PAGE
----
The hotel didn’t really help make the stay more pleasant, either. The most expensive accommodation we have booked in Thailand, it was by far the worst one. The window-less room welcomed us with a storm of mosquitos and a smell of damp walls. After our first shower we had the final surprise: it was not connected to any drain pipe so after every shower the whole bathroom (tiny, for that matter) was completely flooded.
Locals here don’t meet the typical Thai stereotype of kind and smiley people, quite the opposite, they are often rude, impatient and unwilling to help. If you ask for information don’t really expect an answer unless you want to buy whatever “cianfrusaglia” they are selling, and even in case you actually want to buy, make it quick, as sellers unlikely wish to waste their time with you. After we decided to leave, we stopped at one of the many stalls operating also as travel agents as it was showing the sign of the service from Phi Phi to Phuket airport. I asked the visibly uninterested guy how the service worked and what was the timetable and after telling me “every day at 9am”, he made it short by asking immediately “You want to book?”. “Well,” I said “ first we need to see if we can cancel the hotel and leave tomorrow or the day after.” I hadn’t even finished my sentence he had already turned his back on me and carried on watching a movie in his shop. I couldn’t believe he was actually being so rude so I waited a couple of seconds thinking that maybe he was checking something but no, he was really watching a movie. I told him, as nicely as I could given the situation, “Excuse-me, where are you on the map?” He understood I was asking where was the bay we would leave from and, clearly upset for having interrupted his movie, he banged his fingers on my map somewhere in the middle of the Ocean. He obviously left me no choice other than walk away and book my trip with another agency where someone would actually talk to me.
The restaurant experience hasn’t been much better, as both times I went to order vegetable fried noodles, possibly the most common meal in Thailand, the waiter was already telling me a blunt “No, we don’t have”, even before I had finished asking.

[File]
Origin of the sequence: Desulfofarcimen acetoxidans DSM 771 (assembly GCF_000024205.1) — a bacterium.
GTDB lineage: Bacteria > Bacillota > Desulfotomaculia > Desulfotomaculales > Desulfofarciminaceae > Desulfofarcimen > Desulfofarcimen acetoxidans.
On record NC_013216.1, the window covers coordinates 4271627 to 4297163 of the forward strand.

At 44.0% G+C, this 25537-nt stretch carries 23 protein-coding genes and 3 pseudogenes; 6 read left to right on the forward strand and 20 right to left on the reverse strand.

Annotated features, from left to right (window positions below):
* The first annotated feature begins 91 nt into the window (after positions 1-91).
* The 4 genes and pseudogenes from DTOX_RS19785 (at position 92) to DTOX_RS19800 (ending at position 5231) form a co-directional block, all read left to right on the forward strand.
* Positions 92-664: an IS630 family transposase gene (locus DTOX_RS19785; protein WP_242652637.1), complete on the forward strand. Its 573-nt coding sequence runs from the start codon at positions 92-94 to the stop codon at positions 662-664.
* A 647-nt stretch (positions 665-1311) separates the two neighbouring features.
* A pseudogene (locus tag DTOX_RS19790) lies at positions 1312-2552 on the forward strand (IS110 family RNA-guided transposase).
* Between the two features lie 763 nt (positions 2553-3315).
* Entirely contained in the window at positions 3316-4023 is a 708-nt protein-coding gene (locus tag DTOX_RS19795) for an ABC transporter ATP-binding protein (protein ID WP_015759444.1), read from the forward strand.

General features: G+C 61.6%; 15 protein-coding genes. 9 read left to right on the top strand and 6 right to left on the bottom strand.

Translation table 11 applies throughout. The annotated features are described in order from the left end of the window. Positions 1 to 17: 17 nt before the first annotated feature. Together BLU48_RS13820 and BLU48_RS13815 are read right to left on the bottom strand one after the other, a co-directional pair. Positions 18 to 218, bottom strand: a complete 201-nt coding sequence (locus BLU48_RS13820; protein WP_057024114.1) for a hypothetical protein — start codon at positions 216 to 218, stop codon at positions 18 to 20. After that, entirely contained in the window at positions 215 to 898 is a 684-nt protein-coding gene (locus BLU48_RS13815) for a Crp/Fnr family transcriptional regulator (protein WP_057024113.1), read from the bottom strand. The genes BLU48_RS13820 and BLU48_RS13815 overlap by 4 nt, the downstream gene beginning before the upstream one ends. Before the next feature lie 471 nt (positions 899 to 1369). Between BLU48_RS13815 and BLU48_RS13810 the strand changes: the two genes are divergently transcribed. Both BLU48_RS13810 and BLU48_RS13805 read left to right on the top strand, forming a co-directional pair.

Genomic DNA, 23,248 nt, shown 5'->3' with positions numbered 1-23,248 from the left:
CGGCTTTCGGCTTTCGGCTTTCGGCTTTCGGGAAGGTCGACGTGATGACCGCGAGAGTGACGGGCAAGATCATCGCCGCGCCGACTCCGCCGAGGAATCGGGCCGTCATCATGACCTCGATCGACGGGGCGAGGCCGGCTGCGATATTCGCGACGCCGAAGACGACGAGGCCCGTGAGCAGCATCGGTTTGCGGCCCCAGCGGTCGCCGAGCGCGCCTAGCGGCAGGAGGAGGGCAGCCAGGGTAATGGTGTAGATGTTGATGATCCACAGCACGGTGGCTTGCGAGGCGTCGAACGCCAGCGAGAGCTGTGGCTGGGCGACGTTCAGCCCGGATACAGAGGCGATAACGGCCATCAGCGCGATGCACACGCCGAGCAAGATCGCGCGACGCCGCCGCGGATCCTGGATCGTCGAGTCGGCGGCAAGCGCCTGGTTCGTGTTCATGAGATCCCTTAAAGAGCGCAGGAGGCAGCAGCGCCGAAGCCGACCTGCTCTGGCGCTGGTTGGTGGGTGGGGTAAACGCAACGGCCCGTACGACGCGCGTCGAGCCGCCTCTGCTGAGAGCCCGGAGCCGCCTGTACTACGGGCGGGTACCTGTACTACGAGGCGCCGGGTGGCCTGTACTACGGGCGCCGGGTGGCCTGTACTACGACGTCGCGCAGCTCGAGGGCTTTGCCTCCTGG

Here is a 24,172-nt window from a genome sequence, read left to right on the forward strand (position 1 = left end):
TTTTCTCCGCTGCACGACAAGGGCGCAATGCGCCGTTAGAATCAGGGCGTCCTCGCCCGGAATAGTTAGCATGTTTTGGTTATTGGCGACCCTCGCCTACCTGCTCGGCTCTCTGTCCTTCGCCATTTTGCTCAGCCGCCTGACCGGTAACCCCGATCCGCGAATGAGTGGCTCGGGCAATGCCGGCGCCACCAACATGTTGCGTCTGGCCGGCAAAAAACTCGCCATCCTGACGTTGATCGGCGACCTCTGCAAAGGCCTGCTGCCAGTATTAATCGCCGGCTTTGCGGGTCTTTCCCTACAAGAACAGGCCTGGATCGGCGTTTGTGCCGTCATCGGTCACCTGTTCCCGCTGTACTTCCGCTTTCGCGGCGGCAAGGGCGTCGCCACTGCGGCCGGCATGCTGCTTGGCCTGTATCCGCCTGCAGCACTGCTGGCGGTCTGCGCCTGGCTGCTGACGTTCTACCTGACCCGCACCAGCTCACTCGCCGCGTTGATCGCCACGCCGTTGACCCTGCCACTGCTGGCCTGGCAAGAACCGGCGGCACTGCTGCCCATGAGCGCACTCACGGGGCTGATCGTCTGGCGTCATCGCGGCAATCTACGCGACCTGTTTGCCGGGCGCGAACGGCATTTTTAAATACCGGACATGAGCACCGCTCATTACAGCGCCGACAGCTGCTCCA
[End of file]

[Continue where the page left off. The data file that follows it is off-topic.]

Although I obviously didn’t appreciate feeling so unwelcome, to be completely honest, sometimes I did understand locals’ behavior. The tourists who go to Phuket and Phi Phi islands are the worst ones ever. One day my friend went on a boat trip around the other islands and heard an American barely teenage girl approaching the owner of the boat, who probably wasn’t very confident in English, with an unacceptable: “Can you f***ing speak English?” In a proprietorial and unpleasant way, it didn’t occur to her that she was the foreign one, and with such an attitude it would be better for everyone if she stayed home.
Walking the narrow alleys of this once unspoiled island now turned into a giant leisure park, and looking at the messy cluster of makeshift shops, restaurants, hotels and travel agencies, I could share the feelings of a Buddhist monk, the only one I saw in this place of perdition, wandering Phi Phi Don streets and looking around in disapproval and dismay. “What’s happened to humanity?” I’m sure he was wondering.
My last day in Phi Phi Don I treated myself with a morning on the beach, started early so the usual beach brigades were still sleeping and recovering from the hangover of the night before. In this peace before the storm, I enjoyed the routine of a little crab, seemingly inhabiting the beach, that kept coming out of its refuge in the sand, making some side walk then quickly going back in every time it sensed a danger, be it a dog, a bird or a person. This crab was so swift in hiding under the sand at the first noise that I almost identified myself with it, somehow feeling sorry for invading its hometown and being part of the aliens who violate its paradise on a daily basis.
I blame it on the local government for allowing such hordes of people to be so disrespectful towards their environment, it looked like Thais either didn’t care or didn’t realize how much damage this type of tourism is causing. I understand they make a living out of it, but do they really think destroying this fragile ecosystem will do good to the future of their industry? Do they think this will last forever? Do they know that once the paradise, with its landscape and views, is ruined tourists won’t arrive anymore?
A sentiment of frustration was the constant feature of my stay in Southern Thailand, I was heartbroken to see how the ancient Siam had developed, and when I was on the boat to Phuket than on the airport-bound bus, I felt I was running away from a place that made me feel guilty for other people’s bad behavior.
Leaving Phuket I had the impression that Thailand was not worth visiting. Until I got to Chiang Mai.